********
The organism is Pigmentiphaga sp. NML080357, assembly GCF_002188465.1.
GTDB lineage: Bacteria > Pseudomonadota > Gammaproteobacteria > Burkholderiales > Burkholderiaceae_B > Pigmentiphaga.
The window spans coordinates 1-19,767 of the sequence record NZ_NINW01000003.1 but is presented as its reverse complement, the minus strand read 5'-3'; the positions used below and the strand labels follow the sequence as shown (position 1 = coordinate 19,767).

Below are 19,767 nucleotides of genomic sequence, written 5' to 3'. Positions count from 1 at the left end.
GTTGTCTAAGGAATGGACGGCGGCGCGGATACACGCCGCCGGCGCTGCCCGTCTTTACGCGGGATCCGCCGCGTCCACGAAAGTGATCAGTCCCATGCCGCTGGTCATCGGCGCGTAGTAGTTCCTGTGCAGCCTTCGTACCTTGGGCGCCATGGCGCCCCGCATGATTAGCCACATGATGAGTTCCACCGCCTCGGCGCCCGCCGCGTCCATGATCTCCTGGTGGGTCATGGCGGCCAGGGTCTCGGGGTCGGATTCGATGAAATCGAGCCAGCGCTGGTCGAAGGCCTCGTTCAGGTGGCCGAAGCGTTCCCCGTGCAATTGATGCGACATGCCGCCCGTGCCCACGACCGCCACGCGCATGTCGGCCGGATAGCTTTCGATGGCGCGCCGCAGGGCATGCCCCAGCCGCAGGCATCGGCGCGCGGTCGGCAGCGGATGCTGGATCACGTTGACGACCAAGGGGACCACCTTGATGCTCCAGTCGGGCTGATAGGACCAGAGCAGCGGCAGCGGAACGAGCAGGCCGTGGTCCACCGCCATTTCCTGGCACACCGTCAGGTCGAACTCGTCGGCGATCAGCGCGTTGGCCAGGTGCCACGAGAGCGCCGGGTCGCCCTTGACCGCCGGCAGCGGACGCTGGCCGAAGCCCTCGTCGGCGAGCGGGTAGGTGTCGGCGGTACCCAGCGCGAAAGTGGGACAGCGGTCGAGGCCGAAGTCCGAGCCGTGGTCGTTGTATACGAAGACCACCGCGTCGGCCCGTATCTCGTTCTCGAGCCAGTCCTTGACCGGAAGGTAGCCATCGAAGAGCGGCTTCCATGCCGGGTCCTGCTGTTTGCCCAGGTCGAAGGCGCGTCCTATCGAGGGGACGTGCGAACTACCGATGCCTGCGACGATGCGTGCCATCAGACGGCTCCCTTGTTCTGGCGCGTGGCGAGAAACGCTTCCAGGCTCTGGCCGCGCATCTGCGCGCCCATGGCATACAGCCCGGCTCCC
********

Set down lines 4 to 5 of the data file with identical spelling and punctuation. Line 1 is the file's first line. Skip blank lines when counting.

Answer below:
Below are 19,767 nucleotides of genomic sequence, written 5' to 3'. Positions count from 1 at the left end.
GTTGTCTAAGGAATGGACGGCGGCGCGGATACACGCCGCCGGCGCTGCCCGTCTTTACGCGGGATCCGCCGCGTCCACGAAAGTGATCAGTCCCATGCCGCTGGTCATCGGCGCGTAGTAGTTCCTGTGCAGCCTTCGTACCTTGGGCGCCATGGCGCCCCGCATGATTAGCCACATGATGAGTTCCACCGCCTCGGCGCCCGCCGCGTCCATGATCTCCTGGTGGGTCATGGCGGCCAGGGTCTCGGGGTCGGATTCGATGAAATCGAGCCAGCGCTGGTCGAAGGCCTCGTTCAGGTGGCCGAAGCGTTCCCCGTGCAATTGATGCGACATGCCGCCCGTGCCCACGACCGCCACGCGCATGTCGGCCGGATAGCTTTCGATGGCGCGCCGCAGGGCATGCCCCAGCCGCAGGCATCGGCGCGCGGTCGGCAGCGGATGCTGGATCACGTTGACGACCAAGGGGACCACCTTGATGCTCCAGTCGGGCTGATAGGACCAGAGCAGCGGCAGCGGAACGAGCAGGCCGTGGTCCACCGCCATTTCCTGGCACACCGTCAGGTCGAACTCGTCGGCGATCAGCGCGTTGGCCAGGTGCCACGAGAGCGCCGGGTCGCCCTTGACCGCCGGCAGCGGACGCTGGCCGAAGCCCTCGTCGGCGAGCGGGTAGGTGTCGGCGGTACCCAGCGCGAAAGTGGGACAGCGGTCGAGGCCGAAGTCCGAGCCGTGGTCGTTGTATACGAAGACCACCGCGTCGGCCCGTATCTCGTTCTCGAGCCAGTCCTTGACCGGAAGGTAGCCATCGAAGAGCGGCTTCCATGCCGGGTCCTGCTGTTTGCCCAGGTCGAAGGCGCGTCCTATCGAGGGGACGTGCGAACTACCGATGCCTGCGACGATGCGTGCCATCAGACGGCTCCCTTGTTCTGGCGCGTGGCGAGAAACGCTTCCAGGCTCTGGCCGCGCATCTGCGCGCCCATGGCATACAGCCCGGCTCCC